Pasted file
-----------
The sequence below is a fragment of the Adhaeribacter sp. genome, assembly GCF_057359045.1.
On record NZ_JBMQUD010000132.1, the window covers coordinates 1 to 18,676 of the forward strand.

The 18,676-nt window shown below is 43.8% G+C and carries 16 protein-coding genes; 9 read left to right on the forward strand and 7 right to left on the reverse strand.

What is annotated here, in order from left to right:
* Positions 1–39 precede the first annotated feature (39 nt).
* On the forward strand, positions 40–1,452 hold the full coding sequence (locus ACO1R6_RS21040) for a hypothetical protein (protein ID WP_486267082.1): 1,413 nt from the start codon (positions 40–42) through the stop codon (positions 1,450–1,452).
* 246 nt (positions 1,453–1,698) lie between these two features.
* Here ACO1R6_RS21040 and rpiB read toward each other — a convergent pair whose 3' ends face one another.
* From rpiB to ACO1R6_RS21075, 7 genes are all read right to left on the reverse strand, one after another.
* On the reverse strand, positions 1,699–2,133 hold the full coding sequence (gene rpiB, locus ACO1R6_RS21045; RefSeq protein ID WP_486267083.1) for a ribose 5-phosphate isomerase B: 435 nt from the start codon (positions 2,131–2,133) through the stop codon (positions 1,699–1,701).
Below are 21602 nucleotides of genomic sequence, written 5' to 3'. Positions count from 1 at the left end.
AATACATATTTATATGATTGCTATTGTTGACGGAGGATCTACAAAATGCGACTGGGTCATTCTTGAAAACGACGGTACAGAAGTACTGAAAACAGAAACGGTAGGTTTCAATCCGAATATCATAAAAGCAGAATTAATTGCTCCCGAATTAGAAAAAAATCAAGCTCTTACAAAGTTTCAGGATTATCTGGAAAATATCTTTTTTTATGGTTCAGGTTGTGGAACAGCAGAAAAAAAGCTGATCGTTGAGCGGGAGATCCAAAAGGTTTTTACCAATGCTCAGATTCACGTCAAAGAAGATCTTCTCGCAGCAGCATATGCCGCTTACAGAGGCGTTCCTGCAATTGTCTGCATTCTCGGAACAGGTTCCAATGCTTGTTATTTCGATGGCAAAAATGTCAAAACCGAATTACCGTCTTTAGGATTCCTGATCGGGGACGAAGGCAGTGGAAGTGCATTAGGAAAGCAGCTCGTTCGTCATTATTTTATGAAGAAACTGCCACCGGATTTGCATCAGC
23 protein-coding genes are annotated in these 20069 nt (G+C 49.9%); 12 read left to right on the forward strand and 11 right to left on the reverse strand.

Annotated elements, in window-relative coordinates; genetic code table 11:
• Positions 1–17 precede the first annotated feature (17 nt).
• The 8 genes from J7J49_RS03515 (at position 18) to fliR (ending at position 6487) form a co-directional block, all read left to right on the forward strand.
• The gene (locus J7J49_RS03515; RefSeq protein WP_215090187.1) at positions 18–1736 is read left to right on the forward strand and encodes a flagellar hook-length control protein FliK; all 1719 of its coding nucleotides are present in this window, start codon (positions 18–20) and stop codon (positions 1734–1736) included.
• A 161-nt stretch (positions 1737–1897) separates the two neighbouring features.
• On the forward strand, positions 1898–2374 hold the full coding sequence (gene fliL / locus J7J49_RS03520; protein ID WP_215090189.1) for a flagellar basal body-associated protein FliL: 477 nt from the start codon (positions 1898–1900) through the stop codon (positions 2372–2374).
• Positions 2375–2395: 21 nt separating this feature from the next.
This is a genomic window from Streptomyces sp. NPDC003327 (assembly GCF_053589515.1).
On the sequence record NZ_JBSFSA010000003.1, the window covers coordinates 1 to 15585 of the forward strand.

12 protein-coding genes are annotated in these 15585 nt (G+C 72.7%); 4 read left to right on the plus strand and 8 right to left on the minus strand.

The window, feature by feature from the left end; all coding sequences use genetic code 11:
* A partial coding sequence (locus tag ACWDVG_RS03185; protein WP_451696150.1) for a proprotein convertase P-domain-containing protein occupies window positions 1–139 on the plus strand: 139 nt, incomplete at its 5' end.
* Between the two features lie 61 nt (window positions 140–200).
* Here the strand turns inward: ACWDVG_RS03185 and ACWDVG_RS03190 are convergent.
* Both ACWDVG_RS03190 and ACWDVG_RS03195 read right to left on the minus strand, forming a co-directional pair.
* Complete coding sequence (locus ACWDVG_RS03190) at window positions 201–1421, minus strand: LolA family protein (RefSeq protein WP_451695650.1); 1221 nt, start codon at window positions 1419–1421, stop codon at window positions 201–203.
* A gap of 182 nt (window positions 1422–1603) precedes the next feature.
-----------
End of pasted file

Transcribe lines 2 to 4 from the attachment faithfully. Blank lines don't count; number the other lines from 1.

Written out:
On record NZ_JBMQUD010000132.1, the window covers coordinates 1 to 18,676 of the forward strand.

The 18,676-nt window shown below is 43.8% G+C and carries 16 protein-coding genes; 9 read left to right on the forward strand and 7 right to left on the reverse strand.

What is annotated here, in order from left to right: